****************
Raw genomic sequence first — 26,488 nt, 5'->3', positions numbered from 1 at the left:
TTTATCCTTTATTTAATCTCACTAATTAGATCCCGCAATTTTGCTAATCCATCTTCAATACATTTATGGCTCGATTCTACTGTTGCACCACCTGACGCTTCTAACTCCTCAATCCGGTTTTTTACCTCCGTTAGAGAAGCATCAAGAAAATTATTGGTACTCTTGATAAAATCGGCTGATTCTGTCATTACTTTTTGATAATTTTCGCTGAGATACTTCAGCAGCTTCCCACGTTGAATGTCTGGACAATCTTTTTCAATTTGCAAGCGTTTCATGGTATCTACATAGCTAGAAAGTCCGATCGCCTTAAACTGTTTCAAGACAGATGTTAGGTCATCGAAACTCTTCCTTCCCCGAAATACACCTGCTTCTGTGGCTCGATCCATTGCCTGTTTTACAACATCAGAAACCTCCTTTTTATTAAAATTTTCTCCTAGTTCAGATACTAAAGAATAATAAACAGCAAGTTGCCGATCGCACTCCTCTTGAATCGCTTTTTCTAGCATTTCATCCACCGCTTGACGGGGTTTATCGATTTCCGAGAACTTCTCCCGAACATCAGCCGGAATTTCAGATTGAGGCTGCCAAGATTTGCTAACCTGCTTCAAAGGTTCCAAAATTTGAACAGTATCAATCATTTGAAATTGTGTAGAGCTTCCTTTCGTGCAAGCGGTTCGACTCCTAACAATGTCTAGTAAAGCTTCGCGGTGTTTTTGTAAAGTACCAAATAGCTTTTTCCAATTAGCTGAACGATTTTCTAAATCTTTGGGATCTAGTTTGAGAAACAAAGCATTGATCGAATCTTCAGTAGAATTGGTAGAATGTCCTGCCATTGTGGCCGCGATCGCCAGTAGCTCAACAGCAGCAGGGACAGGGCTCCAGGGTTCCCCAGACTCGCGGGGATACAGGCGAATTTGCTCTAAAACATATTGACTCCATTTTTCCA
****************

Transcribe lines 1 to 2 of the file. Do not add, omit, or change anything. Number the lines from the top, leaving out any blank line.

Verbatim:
Raw genomic sequence first — 26,488 nt, 5'->3', positions numbered from 1 at the left:
TTTATCCTTTATTTAATCTCACTAATTAGATCCCGCAATTTTGCTAATCCATCTTCAATACATTTATGGCTCGATTCTACTGTTGCACCACCTGACGCTTCTAACTCCTCAATCCGGTTTTTTACCTCCGTTAGAGAAGCATCAAGAAAATTATTGGTACTCTTGATAAAATCGGCTGATTCTGTCATTACTTTTTGATAATTTTCGCTGAGATACTTCAGCAGCTTCCCACGTTGAATGTCTGGACAATCTTTTTCAATTTGCAAGCGTTTCATGGTATCTACATAGCTAGAAAGTCCGATCGCCTTAAACTGTTTCAAGACAGATGTTAGGTCATCGAAACTCTTCCTTCCCCGAAATACACCTGCTTCTGTGGCTCGATCCATTGCCTGTTTTACAACATCAGAAACCTCCTTTTTATTAAAATTTTCTCCTAGTTCAGATACTAAAGAATAATAAACAGCAAGTTGCCGATCGCACTCCTCTTGAATCGCTTTTTCTAGCATTTCATCCACCGCTTGACGGGGTTTATCGATTTCCGAGAACTTCTCCCGAACATCAGCCGGAATTTCAGATTGAGGCTGCCAAGATTTGCTAACCTGCTTCAAAGGTTCCAAAATTTGAACAGTATCAATCATTTGAAATTGTGTAGAGCTTCCTTTCGTGCAAGCGGTTCGACTCCTAACAATGTCTAGTAAAGCTTCGCGGTGTTTTTGTAAAGTACCAAATAGCTTTTTCCAATTAGCTGAACGATTTTCTAAATCTTTGGGATCTAGTTTGAGAAACAAAGCATTGATCGAATCTTCAGTAGAATTGGTAGAATGTCCTGCCATTGTGGCCGCGATCGCCAGTAGCTCAACAGCAGCAGGGACAGGGCTCCAGGGTTCCCCAGACTCGCGGGGATACAGGCGAATTTGCTCTAAAACATATTGACTCCATTTTTCCA